Texas judge allows US woman with risky pregnancy to have abortion, Latest World News - The New Paper

Texas judge allows US woman with risky pregnancy to have abortion

AUSTIN – A Texas judge on Dec 7 allowed a woman with a potentially life-threatening pregnancy to have an abortion in a challenge to the US state’s strict laws prohibiting the procedure.

District Judge Maya Guerra Gamble said Mrs Kate Cox, who is 20 weeks pregnant, should be permitted to have an abortion under a provision of the Texas law that allows the procedure when a woman’s health is at risk.

The case is one of a number brought around the country on behalf of women denied abortions since the US Supreme Court overturned Roe versus Wade in June 2022, which had granted a constitutional right to the procedure.

Mrs Cox, a mother-of-two from Dallas-Fort Worth, learned last week that her foetus has full trisomy 18, a genetic condition that means her pregnancy may not last until birth and if it does her baby would live at most a few days.

Ultrasounds revealed multiple serious conditions including a twisted spine and irregular skull and heart development.

Mrs Cox, 31, sued the state to obtain an abortion for a pregnancy that she and her doctors said threatens not only her life but her future fertility.

After a court hearing of less than an hour featuring arguments by the Centre for Reproductive Rights, which is representing Mrs Cox, and an attorney for the state, Judge Gamble said she would grant a temporary restraining order allowing Mrs Cox to get an abortion.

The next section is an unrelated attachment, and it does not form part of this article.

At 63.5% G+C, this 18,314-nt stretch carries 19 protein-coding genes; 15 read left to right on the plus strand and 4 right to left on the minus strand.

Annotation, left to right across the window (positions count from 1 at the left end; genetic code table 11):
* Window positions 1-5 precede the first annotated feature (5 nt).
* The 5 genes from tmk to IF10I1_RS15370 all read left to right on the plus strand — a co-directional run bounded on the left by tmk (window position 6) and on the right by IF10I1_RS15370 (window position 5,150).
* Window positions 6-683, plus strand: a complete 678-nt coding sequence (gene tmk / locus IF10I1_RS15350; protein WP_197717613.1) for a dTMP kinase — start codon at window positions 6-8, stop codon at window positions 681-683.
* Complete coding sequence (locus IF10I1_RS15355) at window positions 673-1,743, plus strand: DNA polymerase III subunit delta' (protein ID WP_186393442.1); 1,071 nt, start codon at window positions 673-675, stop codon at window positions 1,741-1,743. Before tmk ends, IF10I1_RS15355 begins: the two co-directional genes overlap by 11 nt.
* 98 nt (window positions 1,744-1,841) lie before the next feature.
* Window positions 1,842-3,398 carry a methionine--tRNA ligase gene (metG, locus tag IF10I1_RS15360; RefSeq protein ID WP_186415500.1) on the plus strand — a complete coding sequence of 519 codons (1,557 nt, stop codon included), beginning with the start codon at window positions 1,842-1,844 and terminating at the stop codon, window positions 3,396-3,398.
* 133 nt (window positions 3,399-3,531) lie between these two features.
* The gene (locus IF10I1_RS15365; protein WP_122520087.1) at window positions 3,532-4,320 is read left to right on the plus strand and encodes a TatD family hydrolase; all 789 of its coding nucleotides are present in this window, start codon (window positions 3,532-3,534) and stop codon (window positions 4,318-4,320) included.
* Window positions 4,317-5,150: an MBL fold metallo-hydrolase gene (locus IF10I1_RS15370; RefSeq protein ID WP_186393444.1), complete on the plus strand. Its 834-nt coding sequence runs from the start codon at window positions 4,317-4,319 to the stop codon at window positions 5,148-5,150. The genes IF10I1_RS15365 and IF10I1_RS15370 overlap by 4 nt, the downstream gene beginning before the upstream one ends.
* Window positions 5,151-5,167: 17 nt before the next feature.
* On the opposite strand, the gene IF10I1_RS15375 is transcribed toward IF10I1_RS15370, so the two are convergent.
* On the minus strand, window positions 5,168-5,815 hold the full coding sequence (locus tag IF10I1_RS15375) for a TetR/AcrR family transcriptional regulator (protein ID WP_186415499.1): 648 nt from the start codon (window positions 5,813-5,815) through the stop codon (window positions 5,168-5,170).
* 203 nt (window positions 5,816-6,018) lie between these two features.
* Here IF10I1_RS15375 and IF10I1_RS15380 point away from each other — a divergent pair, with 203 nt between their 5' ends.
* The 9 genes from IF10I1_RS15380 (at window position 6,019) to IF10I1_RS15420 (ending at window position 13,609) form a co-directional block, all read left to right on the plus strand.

“The idea that Miss Cox wants desperately to be a parent and this law might actually cause her to lose that ability is shocking and would be a genuine miscarriage of justice,” the judge said.

Texas authorities are expected to appeal the decision and it is not clear when Mrs Cox can actually get an abortion.

A state “trigger” ban went into effect in Texas when Roe versus Wade was overturned, prohibiting abortions even in cases of rape or incest.

Texas physicians found guilty of providing abortions face up to 99 years in prison, fines of up to US$100,000 (S$134,000) and the revocation of their medical licence.

The Texas law does allow abortions in rare cases where the mother’s life could be at risk but physicians have said the wording is unclear and they risk serious legal consequences.

‘Hands are tied’

Texas also has a law that allows private citizens to sue anyone who performs or aids an abortion.

Because of the way the Texas abortion law is formulated, Mrs Cox’s physicians had told her their “hands are tied” and she would have to wait until her baby dies inside her.


Mrs Cox was joined in her lawsuit by her husband, Justin – who is seeking a favourable legal ruling to assure he won’t be prosecuted for assisting his wife in getting an abortion – as well as by obstetrician-gynecologist Damla Karsan, who said she was willing to terminate the pregnancy with court approval.

The Texas Supreme Court heard arguments last week in a case brought on behalf of two doctors and 20 women who were denied abortions even though they had serious – in some cases life-threatening – complications with their pregnancies.

The lawsuit, also filed by the Centre for Reproductive Rights, argues that the way medical exceptions are defined under the conservative state’s abortion restrictions is confusing, stoking fear among doctors and causing a “health crisis.”

The Texas Supreme Court is expected to soon issue a decision whether to block the state’s abortion bans in cases such as Mrs Cox’s. – AFP